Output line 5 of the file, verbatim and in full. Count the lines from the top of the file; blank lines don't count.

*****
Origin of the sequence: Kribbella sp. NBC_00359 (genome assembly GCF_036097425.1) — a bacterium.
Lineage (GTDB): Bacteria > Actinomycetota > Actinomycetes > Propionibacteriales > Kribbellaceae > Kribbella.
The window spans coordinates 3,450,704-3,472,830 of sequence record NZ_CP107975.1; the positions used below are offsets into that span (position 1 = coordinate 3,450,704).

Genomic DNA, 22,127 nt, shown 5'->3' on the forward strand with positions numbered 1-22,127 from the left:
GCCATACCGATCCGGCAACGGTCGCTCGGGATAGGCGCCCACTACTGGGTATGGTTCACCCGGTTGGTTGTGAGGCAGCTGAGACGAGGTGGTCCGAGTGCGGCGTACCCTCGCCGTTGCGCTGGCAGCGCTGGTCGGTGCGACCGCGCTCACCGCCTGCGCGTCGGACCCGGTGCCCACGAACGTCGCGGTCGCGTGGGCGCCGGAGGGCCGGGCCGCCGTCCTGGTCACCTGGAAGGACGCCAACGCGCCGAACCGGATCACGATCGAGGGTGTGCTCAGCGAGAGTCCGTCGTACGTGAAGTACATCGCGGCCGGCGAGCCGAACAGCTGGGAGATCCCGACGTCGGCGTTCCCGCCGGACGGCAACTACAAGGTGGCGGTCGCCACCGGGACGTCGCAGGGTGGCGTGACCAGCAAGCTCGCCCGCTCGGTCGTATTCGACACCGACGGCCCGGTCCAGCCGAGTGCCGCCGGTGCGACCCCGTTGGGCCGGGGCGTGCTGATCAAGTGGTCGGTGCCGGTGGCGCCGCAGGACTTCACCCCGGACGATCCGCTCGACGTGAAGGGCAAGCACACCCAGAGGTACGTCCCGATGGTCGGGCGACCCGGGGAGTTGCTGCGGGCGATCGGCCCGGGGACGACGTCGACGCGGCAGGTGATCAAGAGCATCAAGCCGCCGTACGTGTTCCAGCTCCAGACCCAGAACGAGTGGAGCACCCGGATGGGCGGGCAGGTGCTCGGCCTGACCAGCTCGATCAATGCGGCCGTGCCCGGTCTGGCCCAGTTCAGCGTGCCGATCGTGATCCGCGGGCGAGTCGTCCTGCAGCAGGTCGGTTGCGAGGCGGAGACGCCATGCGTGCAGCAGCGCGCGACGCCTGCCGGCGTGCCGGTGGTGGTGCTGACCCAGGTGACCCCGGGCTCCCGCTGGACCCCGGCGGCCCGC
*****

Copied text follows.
GCCATACCGATCCGGCAACGGTCGCTCGGGATAGGCGCCCACTACTGGGTATGGTTCACCCGGTTGGTTGTGAGGCAGCTGAGACGAGGTGGTCCGAGTGCGGCGTACCCTCGCCGTTGCGCTGGCAGCGCTGGTCGGTGCGACCGCGCTCACCGCCTGCGCGTCGGACCCGGTGCCCACGAACGTCGCGGTCGCGTGGGCGCCGGAGGGCCGGGCCGCCGTCCTGGTCACCTGGAAGGACGCCAACGCGCCGAACCGGATCACGATCGAGGGTGTGCTCAGCGAGAGTCCGTCGTACGTGAAGTACATCGCGGCCGGCGAGCCGAACAGCTGGGAGATCCCGACGTCGGCGTTCCCGCCGGACGGCAACTACAAGGTGGCGGTCGCCACCGGGACGTCGCAGGGTGGCGTGACCAGCAAGCTCGCCCGCTCGGTCGTATTCGACACCGACGGCCCGGTCCAGCCGAGTGCCGCCGGTGCGACCCCGTTGGGCCGGGGCGTGCTGATCAAGTGGTCGGTGCCGGTGGCGCCGCAGGACTTCACCCCGGACGATCCGCTCGACGTGAAGGGCAAGCACACCCAGAGGTACGTCCCGATGGTCGGGCGACCCGGGGAGTTGCTGCGGGCGATCGGCCCGGGGACGACGTCGACGCGGCAGGTGATCAAGAGCATCAAGCCGCCGTACGTGTTCCAGCTCCAGACCCAGAACGAGTGGAGCACCCGGATGGGCGGGCAGGTGCTCGGCCTGACCAGCTCGATCAATGCGGCCGTGCCCGGTCTGGCCCAGTTCAGCGTGCCGATCGTGATCCGCGGGCGAGTCGTCCTGCAGCAGGTCGGTTGCGAGGCGGAGACGCCATGCGTGCAGCAGCGCGCGACGCCTGCCGGCGTGCCGGTGGTGGTGCTGACCCAGGTGACCCCGGGCTCCCGCTGGACCCCGGCGGCCCGC